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This is her vision of fashion's future… not unlike Rick Owens, Gareth Pugh, Romain Kremer designs that came later… 

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I love this IN/OUT list she made in 1987, which for me nicely closes the hey day period and looking at the list, it seems to me that Maripol has grown tired of the scene that she reminisces over. 

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There are so many points of inspiration to take away be it from Maripol's designs, styling, her words or the people that she captured on film and her own self as well, that I'm glad in a way that she didn't make it into a biography where text and narrative swamps the imagery that tell a far more upbeat and positive tale. 

Instead, as a closer to the book, Maripol has a conversation with Marc Jacobs that goes over some of the narrative in a "Let's look at the good old days" sort of way.  It also brings in Jacobs' own past as a club kid who started going out aged 15, hanging out at Fiorucci, going to Studio 54, the Mudd Club and Hurrah and together, they go over similar experiences of witnessing spontaneous creativity and the state of change that New York nightlife underwent.  Which leads nicely onto Marc Jacobs' S/S 11 collection.  It definitely went off in all directions, riffing off the 70s in a number of ways – YSL's colour combinations, Missoni-esque knitwear and sending out Bianca Jagger and Guy Bourdin vibes.  Furtheremore though, there's also an inherent 'New York' energy in the collection that of course always pervades Jacobs' work but for S/S 11, it harks back to a 'New York' nightlife period when disco ruled and as a city, NY took over the mantle as the centre of cool.  It's a precursory period to the one that Maripol paints in her book but still as I read the closing conversation between Jacobs and Maripol, you can't help but think that he takes pleasure in reminiscing over the New York of yesteryear and perhaps that does play out in his work.  I also exited that show getting the same joyous vibes as I did when I had finished flicking through Maripol's book.  Gazing dreamily at the past can be a tiresome and counter-productive activity, but when there's so much joy to take in (in the form of wicked colour combinations, oversized hats, voluminous skirts and one particularly fetching candy pink satin trouser suit…), I'm not going to deny myself the pleasure. 

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Comments (21)

  1. Joy D. says:

    I agree, super cool. Did not know Marc Jacobs was a “club kid”, that explains a lot about his collections and some of his ad campaigns.

  2. Yes, what did happen to progressive stylists doing soft drink commercials? I love what she said about New York becoming obsessed with finance and “safety”. It does take a toll on artistry but New York is still the place to be for raw creativity. New York is my favourite place in the world (and I’ve been all over) because whenever I go I experience these crazy shifts inside and I know it’s because of all the creative people who’ve from around the world to unleash their talents. The place moves me like nowhere else.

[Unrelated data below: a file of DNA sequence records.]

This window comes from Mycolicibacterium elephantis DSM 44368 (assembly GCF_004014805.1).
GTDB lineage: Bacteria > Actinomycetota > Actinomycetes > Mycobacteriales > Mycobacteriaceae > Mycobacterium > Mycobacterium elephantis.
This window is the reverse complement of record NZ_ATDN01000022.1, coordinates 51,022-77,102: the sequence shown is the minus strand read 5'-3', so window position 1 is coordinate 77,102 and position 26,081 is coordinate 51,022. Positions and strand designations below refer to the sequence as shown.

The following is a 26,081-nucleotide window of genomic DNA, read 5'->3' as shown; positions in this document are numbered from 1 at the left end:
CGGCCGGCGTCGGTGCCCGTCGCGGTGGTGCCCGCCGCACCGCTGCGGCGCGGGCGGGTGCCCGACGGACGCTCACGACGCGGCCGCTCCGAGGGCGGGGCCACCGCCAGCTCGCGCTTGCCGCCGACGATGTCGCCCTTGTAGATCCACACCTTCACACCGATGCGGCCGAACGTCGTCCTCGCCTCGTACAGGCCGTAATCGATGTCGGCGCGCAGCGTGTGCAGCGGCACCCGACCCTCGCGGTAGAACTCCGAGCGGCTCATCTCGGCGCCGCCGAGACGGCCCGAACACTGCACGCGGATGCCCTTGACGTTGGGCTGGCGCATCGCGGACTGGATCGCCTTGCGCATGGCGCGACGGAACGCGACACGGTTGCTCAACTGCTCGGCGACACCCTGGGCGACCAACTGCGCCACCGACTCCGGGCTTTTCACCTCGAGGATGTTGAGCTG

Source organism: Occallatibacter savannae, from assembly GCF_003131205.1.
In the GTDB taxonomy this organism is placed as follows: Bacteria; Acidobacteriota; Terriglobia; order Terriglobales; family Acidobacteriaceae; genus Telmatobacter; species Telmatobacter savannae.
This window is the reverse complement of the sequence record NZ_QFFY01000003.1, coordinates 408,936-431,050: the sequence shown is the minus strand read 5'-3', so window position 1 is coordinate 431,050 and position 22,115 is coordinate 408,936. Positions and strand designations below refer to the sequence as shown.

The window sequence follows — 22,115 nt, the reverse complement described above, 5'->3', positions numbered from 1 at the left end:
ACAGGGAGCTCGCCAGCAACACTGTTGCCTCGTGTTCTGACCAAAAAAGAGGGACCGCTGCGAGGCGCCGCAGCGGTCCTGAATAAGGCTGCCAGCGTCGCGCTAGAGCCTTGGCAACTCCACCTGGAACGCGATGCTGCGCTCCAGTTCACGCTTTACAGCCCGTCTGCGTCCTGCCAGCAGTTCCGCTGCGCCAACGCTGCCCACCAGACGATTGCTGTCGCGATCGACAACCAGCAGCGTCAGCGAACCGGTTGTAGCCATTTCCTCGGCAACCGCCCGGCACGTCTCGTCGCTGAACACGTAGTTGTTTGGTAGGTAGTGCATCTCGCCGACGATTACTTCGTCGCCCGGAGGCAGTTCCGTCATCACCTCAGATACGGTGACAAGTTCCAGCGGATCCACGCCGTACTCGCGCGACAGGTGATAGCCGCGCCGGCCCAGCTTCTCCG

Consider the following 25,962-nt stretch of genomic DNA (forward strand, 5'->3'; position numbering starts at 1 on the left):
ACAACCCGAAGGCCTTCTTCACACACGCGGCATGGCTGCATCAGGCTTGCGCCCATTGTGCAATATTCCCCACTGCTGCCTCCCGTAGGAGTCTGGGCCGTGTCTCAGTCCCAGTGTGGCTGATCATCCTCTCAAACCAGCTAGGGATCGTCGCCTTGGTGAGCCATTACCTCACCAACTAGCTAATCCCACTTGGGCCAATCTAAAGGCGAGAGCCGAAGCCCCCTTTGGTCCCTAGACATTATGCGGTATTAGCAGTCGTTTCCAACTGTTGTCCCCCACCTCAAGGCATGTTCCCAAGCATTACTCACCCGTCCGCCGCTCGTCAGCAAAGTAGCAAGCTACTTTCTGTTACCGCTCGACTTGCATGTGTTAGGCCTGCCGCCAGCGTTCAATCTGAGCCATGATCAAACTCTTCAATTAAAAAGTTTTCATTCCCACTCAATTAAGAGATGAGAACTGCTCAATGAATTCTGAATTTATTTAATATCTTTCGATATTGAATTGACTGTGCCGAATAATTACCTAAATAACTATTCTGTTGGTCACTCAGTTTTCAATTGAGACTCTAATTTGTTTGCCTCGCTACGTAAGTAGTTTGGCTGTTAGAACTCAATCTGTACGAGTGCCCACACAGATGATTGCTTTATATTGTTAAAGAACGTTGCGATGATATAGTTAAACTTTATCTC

3. Crysta says:

    This post was a photo bomb and quite informative. Thanks!

  4. katie kirby says:

    Really great images!

  5. EDOARDO says:

    amAZING PICS AND VERY ITNERESTING POST. ESPECIALLY THE PIC ABOUT FIORUCCI’S MODEL AND ALSO THE OTHER PICS…AAMZING!!
    http://fashiondoesntexist.blogspot.com/

  6. This book looks sooooooooooo freakin’ cool! Love how its layed out in such a free scrapbook layout. And the pics are so rockin! All the colors just pop! And the book defn’ has a similar vibe to Marc Jacobs show….what a COOOL/70′s awesome show! I think the soundtrack on the runway should have been “Ring my bell” by Anita Ward!!!
    kisses
    xoThe Beckerman Girls
    http://www.BeckermanBitePlate.com

  7. Duck says:

    Today when walking home listening to the Ministry of Sound’s new disco album (btw – AMAZING) I thought I really neeeed to write a 70s post. I’m thinking favourite disco songs, Roksanda’s 70s collection, Tom Ford’s womenswear (so 70s louche), and *this* Marc Jacobs… And you beat me to it!
    xx

  8. I’m adding this book to my Xmas wishlist. Need to get that old NY feeling back. Nowadays I feel I have to escape as much as I want to live here. Can’t wait to get inspired!

  9. Emma Winn says:

    ha ha how cute is that book! her little note “zebra is in leopard is out” made me laugh. not a huge marc jacobs fan though. fake karl did a hilarious post about how marc jacob designs by going to the “sorting hat” and pulling random colour pattern and fabric out. He’s just a bit too all over the place for me… probably coz i’m a control freak! ha ha
    http://winnsomesmile.blogspot.com/

  10. M. says:

    thanks for the tip, the book really looks amazing, something different!

  11. Brainquicken says:

    The hat she has used in the photo above looks so beautiful. I would love to wear it.

  12. baby blanket says:

    very interesting…cant say i agree with all the concepts but i love the hats….amazing and unique stuff on a hold

  13. this book looks amazing… great job

  14. small zebra rug says:

    i love these looks especially the hats

  15. I myself love “The Beautiful Fall… i think every young woman should read that book.. its amazing.

  16. This was a really fantastic post that I really do appreciate. This is something that is really amazing and interesting to me to say the least.

  17. leroy dickinsut says:

    looks ideal place for you to work and shop enjoyable both work and pleasure

  18. i’m gonna add this to my wishlist..great post